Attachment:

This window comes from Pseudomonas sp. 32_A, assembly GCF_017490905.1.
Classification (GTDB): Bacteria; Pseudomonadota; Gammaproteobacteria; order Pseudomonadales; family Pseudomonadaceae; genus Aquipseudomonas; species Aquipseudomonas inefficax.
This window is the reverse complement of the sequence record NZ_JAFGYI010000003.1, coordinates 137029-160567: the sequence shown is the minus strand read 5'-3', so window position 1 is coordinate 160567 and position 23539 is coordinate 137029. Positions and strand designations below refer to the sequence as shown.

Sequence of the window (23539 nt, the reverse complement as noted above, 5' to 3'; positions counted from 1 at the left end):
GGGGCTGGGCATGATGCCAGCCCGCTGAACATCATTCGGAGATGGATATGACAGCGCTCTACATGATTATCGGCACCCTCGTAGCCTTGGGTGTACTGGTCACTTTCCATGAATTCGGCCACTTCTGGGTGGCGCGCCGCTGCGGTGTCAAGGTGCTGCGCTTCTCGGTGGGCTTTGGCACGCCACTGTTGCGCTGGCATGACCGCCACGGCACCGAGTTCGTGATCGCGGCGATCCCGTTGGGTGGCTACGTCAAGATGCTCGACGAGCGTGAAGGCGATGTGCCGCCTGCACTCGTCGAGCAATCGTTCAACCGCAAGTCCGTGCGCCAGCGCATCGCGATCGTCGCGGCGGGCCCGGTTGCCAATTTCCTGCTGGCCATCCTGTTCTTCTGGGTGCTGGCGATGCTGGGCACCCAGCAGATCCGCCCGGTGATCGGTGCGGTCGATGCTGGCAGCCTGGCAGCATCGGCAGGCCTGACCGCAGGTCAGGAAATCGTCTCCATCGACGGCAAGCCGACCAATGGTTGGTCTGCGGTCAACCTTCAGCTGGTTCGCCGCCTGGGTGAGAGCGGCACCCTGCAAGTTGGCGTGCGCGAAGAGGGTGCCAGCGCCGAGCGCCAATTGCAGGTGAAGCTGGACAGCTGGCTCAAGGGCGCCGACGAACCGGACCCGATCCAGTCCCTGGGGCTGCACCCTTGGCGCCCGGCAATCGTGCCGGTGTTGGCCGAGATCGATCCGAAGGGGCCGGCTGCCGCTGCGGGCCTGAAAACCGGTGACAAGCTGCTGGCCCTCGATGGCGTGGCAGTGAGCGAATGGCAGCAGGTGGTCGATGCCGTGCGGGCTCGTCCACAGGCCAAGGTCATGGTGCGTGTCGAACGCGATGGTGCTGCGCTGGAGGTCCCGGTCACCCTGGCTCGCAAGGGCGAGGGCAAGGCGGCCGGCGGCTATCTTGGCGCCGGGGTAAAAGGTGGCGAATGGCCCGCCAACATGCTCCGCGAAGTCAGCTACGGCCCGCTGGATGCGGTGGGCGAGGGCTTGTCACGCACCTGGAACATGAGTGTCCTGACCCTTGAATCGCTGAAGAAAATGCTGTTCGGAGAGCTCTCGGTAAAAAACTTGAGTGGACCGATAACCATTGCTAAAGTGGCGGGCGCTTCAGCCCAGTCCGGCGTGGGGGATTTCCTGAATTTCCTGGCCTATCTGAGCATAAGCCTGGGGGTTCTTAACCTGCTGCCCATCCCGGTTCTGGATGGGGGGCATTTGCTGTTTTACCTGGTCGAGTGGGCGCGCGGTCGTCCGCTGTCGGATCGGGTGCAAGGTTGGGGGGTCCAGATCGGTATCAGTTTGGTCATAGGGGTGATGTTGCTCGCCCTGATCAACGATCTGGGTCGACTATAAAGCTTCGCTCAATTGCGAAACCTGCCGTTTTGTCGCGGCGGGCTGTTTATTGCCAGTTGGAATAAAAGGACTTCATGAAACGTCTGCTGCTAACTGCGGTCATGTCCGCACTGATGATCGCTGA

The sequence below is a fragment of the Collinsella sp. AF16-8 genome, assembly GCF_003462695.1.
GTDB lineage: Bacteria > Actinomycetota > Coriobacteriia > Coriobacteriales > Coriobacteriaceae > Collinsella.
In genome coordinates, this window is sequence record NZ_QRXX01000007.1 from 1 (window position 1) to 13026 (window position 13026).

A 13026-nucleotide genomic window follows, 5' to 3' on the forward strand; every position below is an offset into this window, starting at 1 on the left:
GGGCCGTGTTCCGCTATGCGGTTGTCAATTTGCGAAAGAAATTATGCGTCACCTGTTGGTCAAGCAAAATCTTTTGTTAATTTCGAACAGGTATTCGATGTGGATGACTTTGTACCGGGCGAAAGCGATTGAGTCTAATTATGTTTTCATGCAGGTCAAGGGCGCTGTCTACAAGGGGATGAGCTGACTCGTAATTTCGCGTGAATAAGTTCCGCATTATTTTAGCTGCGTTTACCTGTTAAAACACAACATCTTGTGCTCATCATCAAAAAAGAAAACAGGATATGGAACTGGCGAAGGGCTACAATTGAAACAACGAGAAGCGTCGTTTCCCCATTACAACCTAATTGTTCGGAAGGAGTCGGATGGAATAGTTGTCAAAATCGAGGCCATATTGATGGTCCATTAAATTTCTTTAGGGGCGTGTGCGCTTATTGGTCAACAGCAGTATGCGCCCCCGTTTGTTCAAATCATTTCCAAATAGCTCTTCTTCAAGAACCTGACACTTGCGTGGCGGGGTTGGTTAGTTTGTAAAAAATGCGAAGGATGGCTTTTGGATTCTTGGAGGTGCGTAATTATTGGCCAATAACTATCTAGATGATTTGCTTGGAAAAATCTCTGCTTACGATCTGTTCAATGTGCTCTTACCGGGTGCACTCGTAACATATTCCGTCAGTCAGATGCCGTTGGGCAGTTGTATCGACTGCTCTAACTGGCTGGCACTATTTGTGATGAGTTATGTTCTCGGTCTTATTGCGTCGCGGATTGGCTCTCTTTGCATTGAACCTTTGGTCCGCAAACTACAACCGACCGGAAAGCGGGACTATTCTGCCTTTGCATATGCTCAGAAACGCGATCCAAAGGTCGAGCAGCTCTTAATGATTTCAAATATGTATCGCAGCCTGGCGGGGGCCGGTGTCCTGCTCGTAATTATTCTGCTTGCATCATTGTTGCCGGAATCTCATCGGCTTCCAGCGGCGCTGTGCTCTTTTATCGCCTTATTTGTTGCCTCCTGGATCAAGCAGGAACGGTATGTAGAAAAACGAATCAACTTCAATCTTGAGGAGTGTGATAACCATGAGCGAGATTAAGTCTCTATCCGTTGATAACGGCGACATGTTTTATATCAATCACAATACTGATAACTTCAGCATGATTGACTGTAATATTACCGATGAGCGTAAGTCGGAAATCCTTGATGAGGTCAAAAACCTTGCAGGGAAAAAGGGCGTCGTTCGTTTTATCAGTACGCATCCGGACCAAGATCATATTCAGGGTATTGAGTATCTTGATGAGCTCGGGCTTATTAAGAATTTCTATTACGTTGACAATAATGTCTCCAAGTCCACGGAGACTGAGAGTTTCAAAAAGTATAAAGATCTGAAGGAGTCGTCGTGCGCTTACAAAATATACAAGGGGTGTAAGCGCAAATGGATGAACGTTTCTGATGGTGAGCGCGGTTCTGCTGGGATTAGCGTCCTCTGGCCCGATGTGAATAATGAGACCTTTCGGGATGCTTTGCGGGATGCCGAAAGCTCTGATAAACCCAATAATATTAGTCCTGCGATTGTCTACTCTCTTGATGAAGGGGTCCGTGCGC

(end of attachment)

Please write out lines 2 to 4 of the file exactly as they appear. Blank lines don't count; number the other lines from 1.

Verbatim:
Classification (GTDB): Bacteria; Pseudomonadota; Gammaproteobacteria; order Pseudomonadales; family Pseudomonadaceae; genus Aquipseudomonas; species Aquipseudomonas inefficax.
This window is the reverse complement of the sequence record NZ_JAFGYI010000003.1, coordinates 137029-160567: the sequence shown is the minus strand read 5'-3', so window position 1 is coordinate 160567 and position 23539 is coordinate 137029. Positions and strand designations below refer to the sequence as shown.

Sequence of the window (23539 nt, the reverse complement as noted above, 5' to 3'; positions counted from 1 at the left end):